Title: Stress testing behavioural and macroeconomic risks for credit portfolios
Authors: Jonathan Crook - University of Edinburgh (United Kingdom) [presenting]
Viani Djeundje - University of Edinburgh (United Kingdom)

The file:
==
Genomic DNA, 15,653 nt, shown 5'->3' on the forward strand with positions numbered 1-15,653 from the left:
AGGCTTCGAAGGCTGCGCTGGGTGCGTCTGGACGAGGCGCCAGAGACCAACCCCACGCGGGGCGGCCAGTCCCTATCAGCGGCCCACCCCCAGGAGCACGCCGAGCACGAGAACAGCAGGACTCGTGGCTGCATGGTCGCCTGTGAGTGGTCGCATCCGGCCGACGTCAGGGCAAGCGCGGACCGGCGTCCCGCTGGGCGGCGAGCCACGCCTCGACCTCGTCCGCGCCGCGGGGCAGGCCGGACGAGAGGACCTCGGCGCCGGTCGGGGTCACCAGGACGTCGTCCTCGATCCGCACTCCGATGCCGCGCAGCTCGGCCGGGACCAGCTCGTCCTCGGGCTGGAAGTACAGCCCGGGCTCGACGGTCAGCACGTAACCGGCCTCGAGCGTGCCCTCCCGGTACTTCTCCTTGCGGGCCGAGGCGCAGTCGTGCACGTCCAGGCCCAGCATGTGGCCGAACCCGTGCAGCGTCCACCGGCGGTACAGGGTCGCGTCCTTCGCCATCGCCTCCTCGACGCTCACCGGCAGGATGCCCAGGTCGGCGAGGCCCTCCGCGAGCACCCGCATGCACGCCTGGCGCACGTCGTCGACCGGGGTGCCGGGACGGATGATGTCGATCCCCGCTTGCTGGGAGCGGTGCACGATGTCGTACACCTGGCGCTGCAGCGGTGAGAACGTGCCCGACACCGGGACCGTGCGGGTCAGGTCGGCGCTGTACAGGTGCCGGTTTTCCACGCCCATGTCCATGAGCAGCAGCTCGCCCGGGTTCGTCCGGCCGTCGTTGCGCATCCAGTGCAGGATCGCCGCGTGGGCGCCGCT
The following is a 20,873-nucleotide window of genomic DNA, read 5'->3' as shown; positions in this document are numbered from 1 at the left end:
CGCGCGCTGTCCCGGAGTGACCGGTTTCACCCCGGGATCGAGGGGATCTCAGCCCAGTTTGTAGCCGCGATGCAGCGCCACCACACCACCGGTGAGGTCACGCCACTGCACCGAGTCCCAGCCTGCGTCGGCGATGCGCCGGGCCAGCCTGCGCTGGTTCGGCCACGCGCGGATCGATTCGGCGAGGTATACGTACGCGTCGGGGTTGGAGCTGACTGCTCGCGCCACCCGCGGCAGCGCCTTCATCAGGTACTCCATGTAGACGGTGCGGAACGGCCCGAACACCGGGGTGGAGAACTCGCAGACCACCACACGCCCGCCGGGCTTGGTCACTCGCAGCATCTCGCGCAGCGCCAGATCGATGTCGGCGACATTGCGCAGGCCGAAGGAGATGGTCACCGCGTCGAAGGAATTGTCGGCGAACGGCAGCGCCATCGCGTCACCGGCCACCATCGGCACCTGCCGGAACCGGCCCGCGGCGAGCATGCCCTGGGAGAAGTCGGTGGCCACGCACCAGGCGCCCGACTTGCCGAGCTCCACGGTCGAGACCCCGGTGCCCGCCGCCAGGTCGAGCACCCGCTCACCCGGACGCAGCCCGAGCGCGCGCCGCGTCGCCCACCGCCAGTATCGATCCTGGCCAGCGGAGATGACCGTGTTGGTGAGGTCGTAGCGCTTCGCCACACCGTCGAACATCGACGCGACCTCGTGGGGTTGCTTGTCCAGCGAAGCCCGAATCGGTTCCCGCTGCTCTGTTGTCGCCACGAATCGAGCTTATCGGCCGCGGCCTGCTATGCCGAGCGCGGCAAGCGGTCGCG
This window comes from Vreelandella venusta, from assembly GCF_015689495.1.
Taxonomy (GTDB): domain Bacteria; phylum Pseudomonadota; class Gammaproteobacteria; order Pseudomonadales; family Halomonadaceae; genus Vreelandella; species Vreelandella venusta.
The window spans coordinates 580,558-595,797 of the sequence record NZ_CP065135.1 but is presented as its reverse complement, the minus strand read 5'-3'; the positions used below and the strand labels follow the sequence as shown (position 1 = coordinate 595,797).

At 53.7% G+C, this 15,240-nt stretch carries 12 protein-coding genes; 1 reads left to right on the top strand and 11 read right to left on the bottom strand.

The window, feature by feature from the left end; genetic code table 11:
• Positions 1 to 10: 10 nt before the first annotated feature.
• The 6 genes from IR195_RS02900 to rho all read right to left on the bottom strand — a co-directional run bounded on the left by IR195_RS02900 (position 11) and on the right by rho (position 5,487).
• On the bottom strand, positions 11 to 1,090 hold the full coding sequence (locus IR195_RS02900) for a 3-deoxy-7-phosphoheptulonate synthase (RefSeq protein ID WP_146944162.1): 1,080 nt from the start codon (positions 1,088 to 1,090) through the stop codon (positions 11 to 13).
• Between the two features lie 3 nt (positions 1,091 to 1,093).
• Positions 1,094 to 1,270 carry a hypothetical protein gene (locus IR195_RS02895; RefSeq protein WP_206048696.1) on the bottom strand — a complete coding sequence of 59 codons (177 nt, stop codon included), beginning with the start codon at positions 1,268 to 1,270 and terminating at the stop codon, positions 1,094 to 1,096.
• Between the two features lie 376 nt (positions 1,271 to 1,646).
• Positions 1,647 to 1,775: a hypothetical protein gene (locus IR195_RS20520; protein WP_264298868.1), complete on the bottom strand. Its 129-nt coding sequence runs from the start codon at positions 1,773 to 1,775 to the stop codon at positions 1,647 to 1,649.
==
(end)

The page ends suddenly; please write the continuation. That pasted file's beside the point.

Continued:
Abstract: Large banks are required to stress test their credit portfolios annually under Basel II. Stress testing credit portfolios to macroeconomic shocks at account level involves parameterising a model predicting the probability of default followed by hypothesising specific shocks or by simulation to derive a value at risk (VaR) or expected shortfall (ES) 12 months into the future. The simulation requires that the simulated values of the macroeconomic variables are mutually consistent. But the probability of default is also correlated with time-varying behavioural variables, which in turn are correlated with the macroeconomy. Simulation studies have estimated the VaR when mutually consistent macroeconomic values have been simulated or when behavioural variables have been simulated but not when both are simulated. We present a method to simulate both behavioural and macroeconomic variables 12 months into the future whilst maintaining the correlation structure between them to derive a more comprehensive simulation methodology to stress test a credit portfolio.